Imagine that you could be somewhere without being there. Imagine if you could attend a business meeting without being there or make passionate submissions to a Judge who sees your movements from your living room. Imagine if you could window-shop the latest handbag straight from your bedroom if you could walk and talk to the attendant about the bags straight from your living room. Imagine if you could walk through a car showroom and have a long conversation with the seller of the car straight from your house in Ruaka.  Closer home, imagine if you could go to your favourite cake shop, inquire about all the cakes from the attendant and buy a cake all from the comfort of your own house. Well, imagine no more, welcome to the Multi – sorry Metaverse.

In 2021, Mark Zuckerberg, Facebook’s CEO announced that Facebook is changing its name to Meta. This is part of Facebook’s long-term plan to create a global virtual community called the Metaverse. The Metaverse is a “virtual environment” that allows you to use a virtual presence to enter and interact with people beyond the device screen. Essentially, it’s a world of endless, interconnected virtual communities where people can meet, work and play, using virtual reality headsets, augmented reality glasses, smartphone apps or other devices. [1] In simpler terms, the Metaverse refers to a virtual world in which you can interact with other people and places using avatars. [2]

One thing that the Metaverse will do is empower people to be able to create virtual presence avatars. This is essentially a virtual version of you. This virtual presence looks exactly like you and when you’re using virtual reality glasses it means that it will also feel and seem like you (if you’ve ever watched a movie in 3D, imagine the 3D movie experience amplified to the millionth).

The Metaverse is likely to have an impact on all areas of life across the globe. It will tap the close to 3 billion Facebook users and the 2 billion WhatsApp users already active on the platforms to create virtual communities that will disrupt the world to come. It will disrupt business, trade, banking, litigation and virtually every area of living. To put it into context, I want you to imagine life before the Internet and life after the Internet, in a few decades your children will be referring to life before Meta and life after Meta.

The Metaverse is essentially fiction brought to life. From Dr Who to Star Trek to Avengers to The Flash to every movie or TV series that has sought to entertain us by bringing to life the idea of a virtual or shared presence. It will have huge impacts on different areas of everyday life, from changing how e-commerce is done to Recreational gaming and Communication, the Metaverse will engulf every aspect of our being.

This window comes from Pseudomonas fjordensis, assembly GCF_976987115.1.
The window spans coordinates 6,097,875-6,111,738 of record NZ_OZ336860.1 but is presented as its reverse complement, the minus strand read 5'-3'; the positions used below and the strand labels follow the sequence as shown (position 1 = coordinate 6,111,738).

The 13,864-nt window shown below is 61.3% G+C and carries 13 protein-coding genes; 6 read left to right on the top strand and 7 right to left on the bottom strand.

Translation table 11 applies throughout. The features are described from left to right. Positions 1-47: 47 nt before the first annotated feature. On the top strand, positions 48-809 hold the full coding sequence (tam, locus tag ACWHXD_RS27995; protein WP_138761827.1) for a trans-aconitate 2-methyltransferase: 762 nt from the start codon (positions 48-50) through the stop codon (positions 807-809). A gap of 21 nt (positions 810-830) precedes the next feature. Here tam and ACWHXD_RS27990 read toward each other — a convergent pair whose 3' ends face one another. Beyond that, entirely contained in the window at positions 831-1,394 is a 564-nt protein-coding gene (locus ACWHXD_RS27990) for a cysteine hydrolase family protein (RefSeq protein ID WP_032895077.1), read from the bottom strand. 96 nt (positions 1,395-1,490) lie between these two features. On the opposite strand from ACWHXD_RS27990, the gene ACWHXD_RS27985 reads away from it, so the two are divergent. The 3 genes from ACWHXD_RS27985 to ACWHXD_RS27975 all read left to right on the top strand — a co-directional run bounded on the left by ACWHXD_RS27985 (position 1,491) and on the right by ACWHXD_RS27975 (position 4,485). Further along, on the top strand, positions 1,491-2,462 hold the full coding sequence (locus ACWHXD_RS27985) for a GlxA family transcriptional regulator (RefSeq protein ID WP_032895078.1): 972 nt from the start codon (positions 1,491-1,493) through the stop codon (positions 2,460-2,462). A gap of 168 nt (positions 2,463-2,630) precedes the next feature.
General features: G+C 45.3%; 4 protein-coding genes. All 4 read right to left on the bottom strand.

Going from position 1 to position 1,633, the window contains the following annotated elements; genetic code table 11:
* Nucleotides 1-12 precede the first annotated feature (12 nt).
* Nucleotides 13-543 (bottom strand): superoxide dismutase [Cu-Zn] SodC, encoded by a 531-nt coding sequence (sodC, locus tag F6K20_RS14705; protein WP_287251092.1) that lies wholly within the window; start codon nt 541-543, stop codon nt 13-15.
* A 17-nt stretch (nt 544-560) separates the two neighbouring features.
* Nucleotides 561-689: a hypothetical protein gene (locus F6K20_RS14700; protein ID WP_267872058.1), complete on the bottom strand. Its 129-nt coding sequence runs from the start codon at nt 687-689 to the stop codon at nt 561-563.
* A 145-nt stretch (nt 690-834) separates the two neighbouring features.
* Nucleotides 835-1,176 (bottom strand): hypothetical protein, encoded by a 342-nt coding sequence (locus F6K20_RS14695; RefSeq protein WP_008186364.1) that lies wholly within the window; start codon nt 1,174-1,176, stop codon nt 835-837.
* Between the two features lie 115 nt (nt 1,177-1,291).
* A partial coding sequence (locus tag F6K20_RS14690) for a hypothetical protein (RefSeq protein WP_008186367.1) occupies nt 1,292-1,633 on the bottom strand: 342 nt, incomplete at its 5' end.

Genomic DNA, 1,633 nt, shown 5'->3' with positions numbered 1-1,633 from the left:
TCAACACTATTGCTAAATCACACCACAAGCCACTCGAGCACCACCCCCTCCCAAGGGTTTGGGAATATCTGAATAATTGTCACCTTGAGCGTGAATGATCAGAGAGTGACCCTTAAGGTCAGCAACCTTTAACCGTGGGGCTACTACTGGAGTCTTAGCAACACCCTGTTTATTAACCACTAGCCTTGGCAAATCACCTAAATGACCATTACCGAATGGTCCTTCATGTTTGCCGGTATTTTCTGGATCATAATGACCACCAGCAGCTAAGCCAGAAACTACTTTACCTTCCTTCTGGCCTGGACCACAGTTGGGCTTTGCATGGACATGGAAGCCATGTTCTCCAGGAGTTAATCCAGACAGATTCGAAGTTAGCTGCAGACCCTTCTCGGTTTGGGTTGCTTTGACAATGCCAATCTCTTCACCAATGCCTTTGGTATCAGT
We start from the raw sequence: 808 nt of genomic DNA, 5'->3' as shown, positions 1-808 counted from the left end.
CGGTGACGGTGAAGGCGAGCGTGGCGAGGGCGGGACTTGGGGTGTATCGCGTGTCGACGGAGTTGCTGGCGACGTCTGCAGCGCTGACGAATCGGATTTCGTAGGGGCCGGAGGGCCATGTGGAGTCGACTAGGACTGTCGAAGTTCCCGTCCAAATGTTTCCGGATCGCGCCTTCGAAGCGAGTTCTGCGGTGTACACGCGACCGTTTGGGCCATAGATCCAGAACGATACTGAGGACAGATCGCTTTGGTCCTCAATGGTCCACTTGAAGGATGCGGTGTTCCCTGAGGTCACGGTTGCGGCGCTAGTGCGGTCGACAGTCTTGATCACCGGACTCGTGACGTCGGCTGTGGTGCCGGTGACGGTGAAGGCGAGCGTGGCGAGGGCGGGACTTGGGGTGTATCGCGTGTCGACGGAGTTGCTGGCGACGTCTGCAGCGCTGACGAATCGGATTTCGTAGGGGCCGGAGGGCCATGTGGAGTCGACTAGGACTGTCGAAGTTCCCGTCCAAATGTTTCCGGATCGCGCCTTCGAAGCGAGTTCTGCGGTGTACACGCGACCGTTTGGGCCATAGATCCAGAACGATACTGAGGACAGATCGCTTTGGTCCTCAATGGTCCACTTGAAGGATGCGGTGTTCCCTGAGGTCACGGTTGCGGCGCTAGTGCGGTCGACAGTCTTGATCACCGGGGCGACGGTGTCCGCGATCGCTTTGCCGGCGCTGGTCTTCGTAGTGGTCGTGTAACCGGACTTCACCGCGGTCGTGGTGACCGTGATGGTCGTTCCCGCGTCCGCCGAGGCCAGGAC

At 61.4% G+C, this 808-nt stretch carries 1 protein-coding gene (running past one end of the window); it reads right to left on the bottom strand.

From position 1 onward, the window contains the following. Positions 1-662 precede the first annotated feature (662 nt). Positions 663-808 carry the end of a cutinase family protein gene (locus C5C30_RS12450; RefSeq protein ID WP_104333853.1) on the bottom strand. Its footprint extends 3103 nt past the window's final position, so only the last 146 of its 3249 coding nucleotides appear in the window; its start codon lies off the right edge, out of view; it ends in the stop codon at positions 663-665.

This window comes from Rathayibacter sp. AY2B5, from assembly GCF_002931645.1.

But perhaps none will have a greater impact than the Right to Privacy and the nature of E-Commerce. Even before the name change, Facebook was knee-deep in allegations of data mining and illegal data sharing. This is both from incidental breaches where hackers were able to bypass Facebook server protections and deliberate data breaches where Facebook is accused of selling private user information to Advertisers. [3]

In a world where the digital meets reality, there is a legitimate concern over the protection of personal data. This is especially important when one considers the cross-border nature of the Metaverse. If someone in Nairobi uses their virtual presence to shop in an accessories shop in Dubai, their information passes through different servers both at the point of logging into the Metaverse and the point of purchase. If this information is leaked at any point in the chain without their consent, where can they sue for the breach?

What this means is that they may be a need to develop a cross-border legal framework to address the challenges that are likely to be encountered in the Metaverse. There is a need for different data protection regimes to work towards creating a virtual legal atmosphere, a virtual “Bill of Rights”, a specialized dispute resolution framework that centres on resolving disputes occurring in the Metaverse.

In e-commerce, with the onboarding of digital technologies like cryptocurrencies in trade, it will mean that the nature of disputes touching on the Metaverse will be different altogether. For the lawyer, imagine this, a client walks to you and says, I was in the Metaverse and bought a car in virtual Dubai and paid by Bitcoin, but they haven’t delivered it 3 months later, what do I do?  Shocked? Well, Welcome to the Metaverse.




Featured Image by <a href=”;utm_medium=referral&amp;utm_campaign=image&amp;utm_content=6904045″>Pete Linforth</a> from <a href=”;utm_medium=referral&amp;utm_campaign=image&amp;utm_content=6904045″>Pixabay</a>